Mattthew Guy

25 September 2012 – The Baillieu government in Victoria is taking thousands of hectares of green wedge and farmland, and turning it into housing on the metropolitan fringe. In effect, it’s a strategy that’s many say will create a glut of Melbourne housing lots ready for development and some, say will cause a property crash and bankruptcy.

Planning Minister Matthew Guy has unveiled plans that extend Melbourne’s urban boundary in growth areas, taking in the cities of Casey, Whittlesea, Hume, Melton and Wyndham. Under government policies known as “logical inclusions”, about 7000 hectares are being incorporated into the urban area.

The Baillieu government has also been holding a separate review of green wedge ”anomalies”.

It has announced a streamlined process for some planning applications called VicSmart.

The proposed overhaul of Victoria’s planning zones is nothing short of extensive. In farming areas, subdivisions and new rural stores would become easier. A purpose of the farming zone, ”to protect and enhance natural resources and the biodiversity of the area”, would be scrapped. In its place, the provision of ”to retain population to support rural communities” would be inserted.

While these changes have been welcomed by development groups seeking more land releases, the addition to Melbourne’s suburban land supply comes at a time when the property industry is having difficulty selling lots.

Tax reform lobby group and think tank Prosper Australia has warned,, that Guy has ensured property prices will crash. “This new supply will help drive down the market price of finished residential lots by a forecast 30 per cent over the next two years,’’ Prosper Australia campaign manager David Collyer said.

“The value of undeveloped land zoned residential will fall much further. Landbankers and their financiers are looking at very big losses. Many face bankruptcy as their leveraging works in reverse.”

Collyer pointed out that finished lot sales are down 42 per cent from 12,630 in the year ending March 2011 to 7340 lots in the year ending March 2012.  At the same time, property researchers Oliver Hume says outer Melbourne already faces a land supply glut, with a record high of up to 200,000 lots to be ready for development in 2013/2014.

The Baillieu Government is going flat out opening up green wedge and farmland for developers. According to the Property Observer, , the number of residential listings in postcode 3978 (Clyde, Clyde North and Cardinia) have risen a whopping 316 per cent to 1270 over the year to June. Cardinia takes in areas like Pakenham, Sherbrooke and Cranbourne.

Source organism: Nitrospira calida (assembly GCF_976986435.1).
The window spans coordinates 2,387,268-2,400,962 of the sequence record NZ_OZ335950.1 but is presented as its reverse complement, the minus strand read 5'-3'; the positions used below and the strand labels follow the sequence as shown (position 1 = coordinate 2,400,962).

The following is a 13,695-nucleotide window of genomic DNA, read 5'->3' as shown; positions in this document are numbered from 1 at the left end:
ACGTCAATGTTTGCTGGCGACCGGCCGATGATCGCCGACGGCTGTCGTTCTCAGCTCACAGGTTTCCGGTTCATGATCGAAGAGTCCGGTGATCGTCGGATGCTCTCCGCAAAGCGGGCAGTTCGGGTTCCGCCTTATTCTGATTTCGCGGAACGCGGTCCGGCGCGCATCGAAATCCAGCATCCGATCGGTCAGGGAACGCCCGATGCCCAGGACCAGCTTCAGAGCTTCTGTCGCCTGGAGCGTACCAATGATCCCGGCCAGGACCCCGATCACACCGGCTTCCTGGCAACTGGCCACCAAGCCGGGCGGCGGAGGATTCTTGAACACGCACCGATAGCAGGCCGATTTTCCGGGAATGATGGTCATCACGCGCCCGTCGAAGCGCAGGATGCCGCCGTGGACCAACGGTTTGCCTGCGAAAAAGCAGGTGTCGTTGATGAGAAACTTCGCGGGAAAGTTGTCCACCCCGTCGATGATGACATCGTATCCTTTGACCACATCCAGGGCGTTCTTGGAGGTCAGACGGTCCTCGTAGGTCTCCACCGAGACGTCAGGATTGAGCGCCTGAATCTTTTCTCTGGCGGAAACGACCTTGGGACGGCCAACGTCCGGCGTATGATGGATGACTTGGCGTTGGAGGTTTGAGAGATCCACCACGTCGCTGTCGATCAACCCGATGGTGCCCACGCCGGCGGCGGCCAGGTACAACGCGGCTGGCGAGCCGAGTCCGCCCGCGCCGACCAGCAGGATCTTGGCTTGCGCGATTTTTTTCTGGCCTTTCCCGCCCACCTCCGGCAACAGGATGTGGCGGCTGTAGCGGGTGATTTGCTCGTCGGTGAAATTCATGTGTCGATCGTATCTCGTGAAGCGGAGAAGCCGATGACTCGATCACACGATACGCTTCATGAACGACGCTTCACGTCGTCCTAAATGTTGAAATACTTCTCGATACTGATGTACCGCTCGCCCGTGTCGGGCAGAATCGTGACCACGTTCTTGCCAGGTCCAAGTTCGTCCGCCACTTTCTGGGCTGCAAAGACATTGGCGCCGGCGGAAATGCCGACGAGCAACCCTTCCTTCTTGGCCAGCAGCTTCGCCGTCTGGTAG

We’re talking here about prime farming territory It accounts for more than 2000 jobs and has an economic value of nearly $400 million to the local economy.

But the concern is not just about property prices and the loss of farmland. There is also a big concern about the erosion of green wedges, the non-urban areas of metropolitan Melbourne often referred to as Melbourne’s lungs.

Green wedges were established more than 30 years ago to conserve rural activities and significant natural features. They are distributed outside the urban growth boundary in a broad arc around metropolitan Melbourne. As indicated here,, green wedges are in Werribee South, Western Plains South, Western Plains North, Sunbury, Whittlesea, Yarra Valley and Yarra and Dandenong Ranges, Nillumbik, Manningham, Southern Ranges, South East, Westernport and Mornington Penisinula.

They have always had bi-partisan political support. Victoria has always been that kind of place. Until now.

Councils angry

Councils on Melbourne’s fringe, including Casey, Whittlesea, Melton, Mornington Peninsula, Cardinia and Nillumbik, have attacked the proposed changes in a submission to the government.

As reported in the Frankston Leader,, Frankston Council has come out against the changes, saying that a number of activities that were previously prohibited in the green wedge will now be allowed – nightclubs, markets, medical centres, schools and service stations.

Another local paper reports that Kingston Council, which takes in Mordialloc and Chelsea, is now fighting to keep its green wedges intact.

The Diamond Valley Leader reports that Green Wedge protection group president Kahn Franke says the changes would “open the floodgates” to inappropriate development.

The Green Wedges Coalition has condemned the land grab on the grounds that it’s not based on any demonstrated need for more development land.

“The Growth Areas Authority recently estimated that the Growth Corridor Plans (for the 43,600 ha of land rezoned in 2010) would provide 20 to 50 years’ land supply for the continued urban sprawl which most of us don’t want. Every representative survey conducted, from Manningham’s in 2002 to Kingston’s in 2011, finds overwhelming majorities want green wedges protected for environmental conservation, agriculture, parklands, landscape value and recreation.”

There is now even some suggestion,, that there could be a legal challenge, similar to the 1994 community-based High Court action to stop legislation allowing a Japanese downhill ski development on Mt Stirling, linking it via chairlift to Mt Buller.

That said, none of the councils or green groups have talked about any sort of legal challenge. It might be a case of wishful thinking.

Still, Matthew Guy’s planning changes have galvanised massive opposition. Whether it results in a legal challenge, or widespread community campaigns, it is certain to damage the Baillieu government’s chances of being re-elected with polls,, showing more and more voters are dissatisfied with its performance.

To avoid becoming a one-term government, Baillieu might have to pull Matthew Guy in.